Goal setting activity
|Introduction||Goal Setting Process||Exercise||Designing Goal Setting Activity||Practice|
Now for the last step of this Wikiversity lesson, you will be creating a action plan for a goal setting activity that your own learners will go through when they are taking your instruction.
It should be based on the topic of your own instruction and you need to specify your learners (e.g. 15 grade 11 students), types of your instruction (e.g. face-to-face classroom instruction) and the duration (e.g. 10 minute out of 1 hour instruction) as well as the timing (e.g. At the beginning of the class) of your goal setting activity on your action plan.
For next 8 minutes, try to design an detailed outline for the goal setting activity for your own instruction. You can use Micro Word or Google Doc, basically any kinds of tools that support creating a document.
Examples of the elements you need to include in your outline are:
- Topic of your instruction
- Information about your learners
- Context information
- Duration of the main instruction as well as the goal setting activity
- Timing of the goal setting activity
- Task goals and process goals
- SMART goals
While you are creating an outline or once you create it, you can refer to the following checklist and see if your own plan has all the necessary elements to accomplish successful goal setting activity.
Checklist for Goal Setting Activity[edit | edit source]
|Topic||The document clearly states the topic of the instruction|
|Learner||The document identifies necessary information about the learners|
|Context||The document clearly specifies the context of instruction|
|Duration||The document clearly states the length of the goal setting activity|
|Timing||The document clearly states the timing of the goal setting activity|
|Task goal||The activity clearly addresses a task goal|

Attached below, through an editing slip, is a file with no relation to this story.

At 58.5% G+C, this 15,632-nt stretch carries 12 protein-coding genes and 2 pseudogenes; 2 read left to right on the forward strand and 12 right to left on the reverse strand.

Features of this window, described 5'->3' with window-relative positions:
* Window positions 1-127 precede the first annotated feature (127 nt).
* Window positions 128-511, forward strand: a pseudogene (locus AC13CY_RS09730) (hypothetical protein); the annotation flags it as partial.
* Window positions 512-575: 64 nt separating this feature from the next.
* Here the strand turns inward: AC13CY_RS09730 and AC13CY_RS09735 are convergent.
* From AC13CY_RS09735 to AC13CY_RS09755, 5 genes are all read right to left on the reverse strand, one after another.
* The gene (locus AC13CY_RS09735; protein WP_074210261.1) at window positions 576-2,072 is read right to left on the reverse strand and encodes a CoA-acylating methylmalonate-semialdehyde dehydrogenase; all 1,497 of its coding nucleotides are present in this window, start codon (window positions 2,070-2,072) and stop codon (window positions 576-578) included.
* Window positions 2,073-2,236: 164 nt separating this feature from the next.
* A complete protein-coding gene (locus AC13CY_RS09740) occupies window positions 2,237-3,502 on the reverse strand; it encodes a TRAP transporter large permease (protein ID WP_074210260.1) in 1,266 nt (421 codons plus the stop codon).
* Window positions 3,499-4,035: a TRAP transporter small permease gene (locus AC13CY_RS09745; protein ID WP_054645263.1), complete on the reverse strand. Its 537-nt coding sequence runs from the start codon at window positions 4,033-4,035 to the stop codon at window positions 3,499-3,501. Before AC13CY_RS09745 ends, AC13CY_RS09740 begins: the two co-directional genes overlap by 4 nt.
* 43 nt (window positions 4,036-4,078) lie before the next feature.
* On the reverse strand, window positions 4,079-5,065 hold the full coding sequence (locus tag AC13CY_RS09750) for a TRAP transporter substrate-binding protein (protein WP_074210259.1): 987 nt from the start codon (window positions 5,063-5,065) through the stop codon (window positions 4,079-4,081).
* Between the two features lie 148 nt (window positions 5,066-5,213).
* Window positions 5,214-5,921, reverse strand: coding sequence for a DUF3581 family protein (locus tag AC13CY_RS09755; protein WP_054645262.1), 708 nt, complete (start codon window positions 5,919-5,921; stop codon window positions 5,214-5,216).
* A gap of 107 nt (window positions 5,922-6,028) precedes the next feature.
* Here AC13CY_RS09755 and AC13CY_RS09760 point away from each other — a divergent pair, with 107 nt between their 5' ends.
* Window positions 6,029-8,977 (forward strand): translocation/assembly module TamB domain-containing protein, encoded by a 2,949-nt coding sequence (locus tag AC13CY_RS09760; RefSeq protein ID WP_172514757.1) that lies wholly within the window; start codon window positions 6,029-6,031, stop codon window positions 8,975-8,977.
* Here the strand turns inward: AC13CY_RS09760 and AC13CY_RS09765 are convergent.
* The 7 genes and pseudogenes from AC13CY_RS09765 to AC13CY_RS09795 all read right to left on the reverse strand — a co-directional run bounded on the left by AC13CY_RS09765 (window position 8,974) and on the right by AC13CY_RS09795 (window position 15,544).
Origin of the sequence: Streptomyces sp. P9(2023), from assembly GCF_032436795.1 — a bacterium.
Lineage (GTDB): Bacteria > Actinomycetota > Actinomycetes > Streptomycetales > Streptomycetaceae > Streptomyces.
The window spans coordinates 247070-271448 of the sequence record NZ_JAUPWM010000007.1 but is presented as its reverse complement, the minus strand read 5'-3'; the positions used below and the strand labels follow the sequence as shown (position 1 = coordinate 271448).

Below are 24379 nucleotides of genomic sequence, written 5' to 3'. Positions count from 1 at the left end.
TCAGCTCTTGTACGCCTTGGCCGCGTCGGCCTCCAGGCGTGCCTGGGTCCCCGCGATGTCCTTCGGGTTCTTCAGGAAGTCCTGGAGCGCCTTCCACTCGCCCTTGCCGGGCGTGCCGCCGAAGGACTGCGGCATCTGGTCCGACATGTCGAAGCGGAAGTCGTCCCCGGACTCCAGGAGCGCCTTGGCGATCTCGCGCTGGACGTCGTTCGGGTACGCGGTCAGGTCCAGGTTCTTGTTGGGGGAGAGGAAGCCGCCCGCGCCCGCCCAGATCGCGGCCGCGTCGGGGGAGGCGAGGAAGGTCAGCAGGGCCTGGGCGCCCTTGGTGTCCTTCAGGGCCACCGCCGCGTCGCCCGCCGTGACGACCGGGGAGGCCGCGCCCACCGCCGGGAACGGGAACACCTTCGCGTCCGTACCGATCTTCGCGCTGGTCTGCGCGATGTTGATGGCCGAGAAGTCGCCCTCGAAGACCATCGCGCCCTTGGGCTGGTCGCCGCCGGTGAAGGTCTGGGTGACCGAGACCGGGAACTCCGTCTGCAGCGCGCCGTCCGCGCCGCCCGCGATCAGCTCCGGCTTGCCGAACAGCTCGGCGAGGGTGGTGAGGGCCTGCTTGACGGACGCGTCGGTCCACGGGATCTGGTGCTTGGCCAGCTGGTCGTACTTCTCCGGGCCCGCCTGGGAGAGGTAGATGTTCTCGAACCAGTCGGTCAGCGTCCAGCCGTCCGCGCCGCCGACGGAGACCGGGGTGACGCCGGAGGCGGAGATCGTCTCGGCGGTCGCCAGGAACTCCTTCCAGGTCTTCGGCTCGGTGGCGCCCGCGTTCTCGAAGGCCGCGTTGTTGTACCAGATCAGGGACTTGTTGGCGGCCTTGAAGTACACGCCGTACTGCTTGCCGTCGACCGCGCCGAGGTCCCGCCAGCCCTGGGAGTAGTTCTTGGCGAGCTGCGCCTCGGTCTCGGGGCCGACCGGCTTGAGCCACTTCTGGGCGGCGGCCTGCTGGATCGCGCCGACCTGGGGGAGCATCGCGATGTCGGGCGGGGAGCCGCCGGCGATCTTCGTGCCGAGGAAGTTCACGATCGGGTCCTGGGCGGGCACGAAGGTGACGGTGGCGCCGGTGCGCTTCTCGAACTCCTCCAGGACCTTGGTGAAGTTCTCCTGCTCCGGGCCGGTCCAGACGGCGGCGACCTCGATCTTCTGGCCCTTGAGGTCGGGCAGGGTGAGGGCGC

|Process goal||The activity clearly addresses process goals|
|Smart||The task and process goals are specific enough|
|sMart||The task and process goals include measurable criteria|
|smArt||The task and process goals seem realistic to accomplish|
|smaRt||The task and process goals are relevant enough to the objective of the instruction|
|smarT||The task and process goals include time frame to accomplish them|
Meeting more than 10 out of 12 criteria will be considered as a pass for this Wikiversity lesson.
Summary[edit | edit source]
In this lesson, you have learned the different types of goals and how to create a SMART goals.
Task goals are goals you want your learners to complete as a result of your instruction whereas process goals are goals that reflect the processes that the learners need to accomplish to achieve the task outcome.
When you set up your own goals, remember the SMART framework to make your goals more effective.
Goals need to be: S: Specific, Goals need to be clear and specific about what is expected, why it is important, who needs to be involved and so on M: Measurable, Goals need to include criteria to measure its progress toward success A: Attainable, Goals need to be realistic and attainable R: Relevant, Goals need to be relevant. Is it necessary for you? At this moment? Are you the right person? T: Time-bound, Goals need to be time-bound so that you can work on accomplishing them within the time frame. This helps your commitment
Lastly, when you are actually designing your own goal setting activity, remember Standard three-part skill-development model and Elaboration Theory
Congratulations on completing this Wikiversity lesson!!!
Back to Designing Goal Setting Activity Page